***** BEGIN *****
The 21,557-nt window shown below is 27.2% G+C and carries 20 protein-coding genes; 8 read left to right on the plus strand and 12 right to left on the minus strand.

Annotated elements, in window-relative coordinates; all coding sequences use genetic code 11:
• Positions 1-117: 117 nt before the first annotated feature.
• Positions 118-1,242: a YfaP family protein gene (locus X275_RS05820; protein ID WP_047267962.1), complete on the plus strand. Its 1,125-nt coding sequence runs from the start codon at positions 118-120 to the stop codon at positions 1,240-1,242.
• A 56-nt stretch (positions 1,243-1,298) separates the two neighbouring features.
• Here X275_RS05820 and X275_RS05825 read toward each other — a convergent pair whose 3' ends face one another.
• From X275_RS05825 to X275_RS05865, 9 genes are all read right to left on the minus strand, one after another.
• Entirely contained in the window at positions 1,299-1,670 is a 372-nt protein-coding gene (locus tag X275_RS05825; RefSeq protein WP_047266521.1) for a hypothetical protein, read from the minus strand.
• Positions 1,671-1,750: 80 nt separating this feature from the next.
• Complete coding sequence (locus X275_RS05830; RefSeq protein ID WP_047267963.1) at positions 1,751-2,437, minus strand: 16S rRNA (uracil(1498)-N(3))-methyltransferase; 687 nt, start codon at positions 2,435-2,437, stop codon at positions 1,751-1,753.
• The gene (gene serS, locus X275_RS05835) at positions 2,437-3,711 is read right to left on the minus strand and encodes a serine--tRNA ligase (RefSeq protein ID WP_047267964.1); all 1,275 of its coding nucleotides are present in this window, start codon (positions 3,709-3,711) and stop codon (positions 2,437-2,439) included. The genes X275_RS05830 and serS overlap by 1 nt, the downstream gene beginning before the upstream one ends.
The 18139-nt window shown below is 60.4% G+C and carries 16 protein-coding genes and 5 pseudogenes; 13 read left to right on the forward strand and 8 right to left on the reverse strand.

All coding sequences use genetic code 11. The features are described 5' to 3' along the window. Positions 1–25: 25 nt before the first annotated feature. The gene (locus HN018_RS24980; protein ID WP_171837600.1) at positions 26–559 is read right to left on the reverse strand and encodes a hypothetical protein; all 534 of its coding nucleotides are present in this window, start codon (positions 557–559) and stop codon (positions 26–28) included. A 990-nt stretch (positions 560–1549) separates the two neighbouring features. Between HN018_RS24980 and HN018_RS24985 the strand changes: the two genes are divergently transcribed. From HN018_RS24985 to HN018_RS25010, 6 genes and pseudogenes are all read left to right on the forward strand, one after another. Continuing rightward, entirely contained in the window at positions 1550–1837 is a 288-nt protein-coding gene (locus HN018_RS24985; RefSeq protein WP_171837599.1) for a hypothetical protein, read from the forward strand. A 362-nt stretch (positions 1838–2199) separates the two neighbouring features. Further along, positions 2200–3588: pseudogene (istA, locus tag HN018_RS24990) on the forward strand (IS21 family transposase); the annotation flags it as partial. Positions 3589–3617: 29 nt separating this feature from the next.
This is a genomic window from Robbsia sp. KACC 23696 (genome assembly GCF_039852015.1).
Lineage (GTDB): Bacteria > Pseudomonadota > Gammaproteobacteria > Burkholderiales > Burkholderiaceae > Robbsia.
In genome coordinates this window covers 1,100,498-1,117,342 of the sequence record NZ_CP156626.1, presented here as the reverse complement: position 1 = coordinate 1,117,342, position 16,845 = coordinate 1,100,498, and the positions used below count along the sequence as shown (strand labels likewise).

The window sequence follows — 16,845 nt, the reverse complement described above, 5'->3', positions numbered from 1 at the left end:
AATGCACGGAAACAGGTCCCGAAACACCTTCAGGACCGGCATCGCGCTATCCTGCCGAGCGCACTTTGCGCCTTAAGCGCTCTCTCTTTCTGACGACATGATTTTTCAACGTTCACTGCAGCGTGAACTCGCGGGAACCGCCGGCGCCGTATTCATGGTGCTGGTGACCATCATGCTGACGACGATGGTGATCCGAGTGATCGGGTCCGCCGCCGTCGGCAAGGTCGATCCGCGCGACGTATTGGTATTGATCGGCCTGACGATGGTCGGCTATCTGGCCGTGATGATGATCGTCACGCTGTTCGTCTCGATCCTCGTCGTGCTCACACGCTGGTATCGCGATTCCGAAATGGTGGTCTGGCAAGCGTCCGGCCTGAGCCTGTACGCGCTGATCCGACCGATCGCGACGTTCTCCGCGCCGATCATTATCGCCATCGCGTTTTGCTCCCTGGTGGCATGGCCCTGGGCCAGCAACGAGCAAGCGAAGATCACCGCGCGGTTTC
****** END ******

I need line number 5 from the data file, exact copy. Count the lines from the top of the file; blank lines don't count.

• A 56-nt stretch (positions 1,243-1,298) separates the two neighbouring features.